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Broken but Beautiful
Kitsugi is the Japanese art of putting broken pottery pieces back together with gold. Instead of just being a way to save items that might be destined for the landfill, Kitsugi is based on the ideas that flaws and imperfections should be embraced.
The re-use/recycle moment is growing and Kitsugi fits in perfectly with the idea that even non-perfect items can be useful (and beautiful). If you look online, you can find many beautiful examples of Kitsugi and Amazon and Etsy sell readymade Kitsugi kits.
I had two items that I wanted to try to “kitsugi.” (I don’t think kitsugi is a verb but I’m not sure what else to call it:) One was a 3-tiered serving piece that had cracks in the bottom piece. This piece was a good choice for the kitsugi kit.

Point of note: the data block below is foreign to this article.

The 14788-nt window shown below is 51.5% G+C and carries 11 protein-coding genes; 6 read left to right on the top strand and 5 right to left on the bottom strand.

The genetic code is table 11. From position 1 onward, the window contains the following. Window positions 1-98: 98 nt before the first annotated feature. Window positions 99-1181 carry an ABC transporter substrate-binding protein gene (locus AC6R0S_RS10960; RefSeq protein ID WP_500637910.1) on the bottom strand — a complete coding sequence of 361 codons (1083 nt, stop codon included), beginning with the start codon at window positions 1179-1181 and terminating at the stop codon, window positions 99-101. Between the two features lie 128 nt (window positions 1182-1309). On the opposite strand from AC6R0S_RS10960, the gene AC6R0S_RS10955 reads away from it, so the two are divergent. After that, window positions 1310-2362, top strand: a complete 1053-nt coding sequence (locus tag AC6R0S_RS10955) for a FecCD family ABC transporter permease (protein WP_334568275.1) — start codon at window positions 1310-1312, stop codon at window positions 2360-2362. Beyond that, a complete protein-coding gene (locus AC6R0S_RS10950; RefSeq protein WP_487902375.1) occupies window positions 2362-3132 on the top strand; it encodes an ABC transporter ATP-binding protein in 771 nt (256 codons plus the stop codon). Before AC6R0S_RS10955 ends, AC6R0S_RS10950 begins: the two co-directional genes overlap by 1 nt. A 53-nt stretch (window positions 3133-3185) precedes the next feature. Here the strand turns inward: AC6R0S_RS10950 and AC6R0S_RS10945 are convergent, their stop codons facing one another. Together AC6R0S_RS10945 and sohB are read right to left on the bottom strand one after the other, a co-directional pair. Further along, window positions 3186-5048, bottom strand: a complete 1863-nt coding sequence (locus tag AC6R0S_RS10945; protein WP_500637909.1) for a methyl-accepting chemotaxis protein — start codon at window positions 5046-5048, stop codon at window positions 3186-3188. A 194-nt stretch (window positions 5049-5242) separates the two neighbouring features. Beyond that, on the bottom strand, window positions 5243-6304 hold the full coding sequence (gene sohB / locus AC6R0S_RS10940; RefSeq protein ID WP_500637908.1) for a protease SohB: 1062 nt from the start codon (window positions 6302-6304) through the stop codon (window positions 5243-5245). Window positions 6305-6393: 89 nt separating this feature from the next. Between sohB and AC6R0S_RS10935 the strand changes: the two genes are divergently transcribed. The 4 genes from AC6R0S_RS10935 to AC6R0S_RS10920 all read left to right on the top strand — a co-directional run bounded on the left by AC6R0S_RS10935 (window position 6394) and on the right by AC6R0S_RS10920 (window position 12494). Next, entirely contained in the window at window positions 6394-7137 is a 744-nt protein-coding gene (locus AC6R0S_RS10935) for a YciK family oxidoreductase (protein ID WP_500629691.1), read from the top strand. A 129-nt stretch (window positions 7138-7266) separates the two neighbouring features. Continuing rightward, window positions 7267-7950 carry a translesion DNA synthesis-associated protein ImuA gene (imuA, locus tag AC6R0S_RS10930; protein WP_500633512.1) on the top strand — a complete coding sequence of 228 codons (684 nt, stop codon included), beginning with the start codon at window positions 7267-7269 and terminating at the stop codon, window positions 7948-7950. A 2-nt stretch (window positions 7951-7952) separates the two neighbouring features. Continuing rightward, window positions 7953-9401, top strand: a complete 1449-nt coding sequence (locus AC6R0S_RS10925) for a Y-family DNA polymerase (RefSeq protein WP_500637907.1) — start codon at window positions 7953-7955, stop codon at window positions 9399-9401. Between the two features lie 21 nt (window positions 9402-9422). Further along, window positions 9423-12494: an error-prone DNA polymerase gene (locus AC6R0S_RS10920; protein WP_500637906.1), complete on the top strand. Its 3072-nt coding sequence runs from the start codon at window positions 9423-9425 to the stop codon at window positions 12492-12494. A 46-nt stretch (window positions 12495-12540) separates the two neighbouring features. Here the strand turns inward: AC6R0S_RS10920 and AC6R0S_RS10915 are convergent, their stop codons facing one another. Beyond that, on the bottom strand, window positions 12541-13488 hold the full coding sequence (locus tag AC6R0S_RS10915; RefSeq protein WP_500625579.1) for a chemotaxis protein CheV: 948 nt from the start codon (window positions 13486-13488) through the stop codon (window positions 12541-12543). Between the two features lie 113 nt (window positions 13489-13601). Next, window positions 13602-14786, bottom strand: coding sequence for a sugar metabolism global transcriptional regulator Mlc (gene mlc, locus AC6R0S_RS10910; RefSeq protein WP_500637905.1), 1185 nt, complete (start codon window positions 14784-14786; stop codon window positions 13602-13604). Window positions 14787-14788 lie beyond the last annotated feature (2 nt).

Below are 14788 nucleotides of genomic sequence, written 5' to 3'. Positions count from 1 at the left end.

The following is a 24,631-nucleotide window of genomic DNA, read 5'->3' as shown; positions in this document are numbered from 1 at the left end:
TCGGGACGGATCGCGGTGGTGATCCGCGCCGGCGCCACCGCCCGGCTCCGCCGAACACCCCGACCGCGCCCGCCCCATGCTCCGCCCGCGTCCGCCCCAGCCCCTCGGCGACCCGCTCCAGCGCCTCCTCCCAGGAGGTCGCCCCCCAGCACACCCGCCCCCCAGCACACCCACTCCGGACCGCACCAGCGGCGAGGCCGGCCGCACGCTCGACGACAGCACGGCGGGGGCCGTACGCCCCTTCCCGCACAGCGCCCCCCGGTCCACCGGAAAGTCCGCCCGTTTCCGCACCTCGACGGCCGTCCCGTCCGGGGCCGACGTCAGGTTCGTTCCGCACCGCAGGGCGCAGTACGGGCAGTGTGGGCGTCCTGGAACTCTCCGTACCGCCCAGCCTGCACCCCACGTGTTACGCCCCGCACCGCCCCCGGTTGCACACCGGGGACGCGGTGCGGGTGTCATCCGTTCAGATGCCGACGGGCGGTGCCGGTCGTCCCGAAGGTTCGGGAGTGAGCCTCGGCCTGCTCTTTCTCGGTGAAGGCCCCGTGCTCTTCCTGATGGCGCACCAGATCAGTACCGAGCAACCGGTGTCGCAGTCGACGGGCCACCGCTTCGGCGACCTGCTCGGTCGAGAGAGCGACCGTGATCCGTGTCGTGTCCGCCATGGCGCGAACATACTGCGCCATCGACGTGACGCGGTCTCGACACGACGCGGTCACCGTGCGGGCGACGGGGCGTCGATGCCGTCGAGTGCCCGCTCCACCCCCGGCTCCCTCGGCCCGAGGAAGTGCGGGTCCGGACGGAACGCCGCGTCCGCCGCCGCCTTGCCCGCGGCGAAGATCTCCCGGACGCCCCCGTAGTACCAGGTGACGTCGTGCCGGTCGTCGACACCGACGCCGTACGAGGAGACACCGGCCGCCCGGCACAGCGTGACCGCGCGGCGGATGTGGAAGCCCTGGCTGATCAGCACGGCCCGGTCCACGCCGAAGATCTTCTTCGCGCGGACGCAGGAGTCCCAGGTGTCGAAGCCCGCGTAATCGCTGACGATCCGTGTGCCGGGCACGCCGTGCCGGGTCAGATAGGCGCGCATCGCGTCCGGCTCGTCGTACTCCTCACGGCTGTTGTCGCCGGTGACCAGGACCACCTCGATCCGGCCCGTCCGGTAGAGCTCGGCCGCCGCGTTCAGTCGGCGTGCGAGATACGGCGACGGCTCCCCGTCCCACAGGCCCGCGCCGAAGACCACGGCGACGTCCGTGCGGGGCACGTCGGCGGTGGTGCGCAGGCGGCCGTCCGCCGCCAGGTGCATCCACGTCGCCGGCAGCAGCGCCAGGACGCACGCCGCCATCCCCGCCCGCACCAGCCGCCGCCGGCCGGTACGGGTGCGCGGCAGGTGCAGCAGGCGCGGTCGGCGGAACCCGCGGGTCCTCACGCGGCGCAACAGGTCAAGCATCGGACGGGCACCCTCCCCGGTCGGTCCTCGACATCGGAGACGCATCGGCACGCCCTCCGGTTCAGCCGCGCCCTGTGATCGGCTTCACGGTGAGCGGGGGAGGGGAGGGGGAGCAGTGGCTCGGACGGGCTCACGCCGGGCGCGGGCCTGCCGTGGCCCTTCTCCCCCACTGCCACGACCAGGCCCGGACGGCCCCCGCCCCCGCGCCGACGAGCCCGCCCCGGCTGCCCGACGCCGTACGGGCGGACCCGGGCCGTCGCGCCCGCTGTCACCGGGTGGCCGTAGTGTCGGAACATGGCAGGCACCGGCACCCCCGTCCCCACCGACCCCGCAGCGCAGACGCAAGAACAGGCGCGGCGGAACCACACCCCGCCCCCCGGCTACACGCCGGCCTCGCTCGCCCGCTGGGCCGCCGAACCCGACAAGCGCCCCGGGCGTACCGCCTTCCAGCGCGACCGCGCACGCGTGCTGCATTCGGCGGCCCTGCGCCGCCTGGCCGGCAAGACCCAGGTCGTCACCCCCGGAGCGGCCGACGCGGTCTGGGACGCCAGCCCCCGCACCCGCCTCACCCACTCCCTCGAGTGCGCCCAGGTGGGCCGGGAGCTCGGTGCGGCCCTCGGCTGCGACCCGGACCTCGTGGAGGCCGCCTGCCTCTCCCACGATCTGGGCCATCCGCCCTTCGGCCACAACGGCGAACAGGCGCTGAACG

The second really isn’t traditional kitsugi because I did not use gold to make repairs but I still salvaged something that was headed to the trash. In the case of the planter seen below, the wind blew it over and it broke into about 6 pieces. I glued them back together but needed to cover the cracks that didn’t quite close so decided to use what I have easy access to and that’s shells. Yes, it’s a bit strange but it works great again and I didn’t have to replace it!
Before you throw out your next broken thing, imagine how great it would look patched with gold (or even shells!) Like many things in life, broken can still be beautiful!
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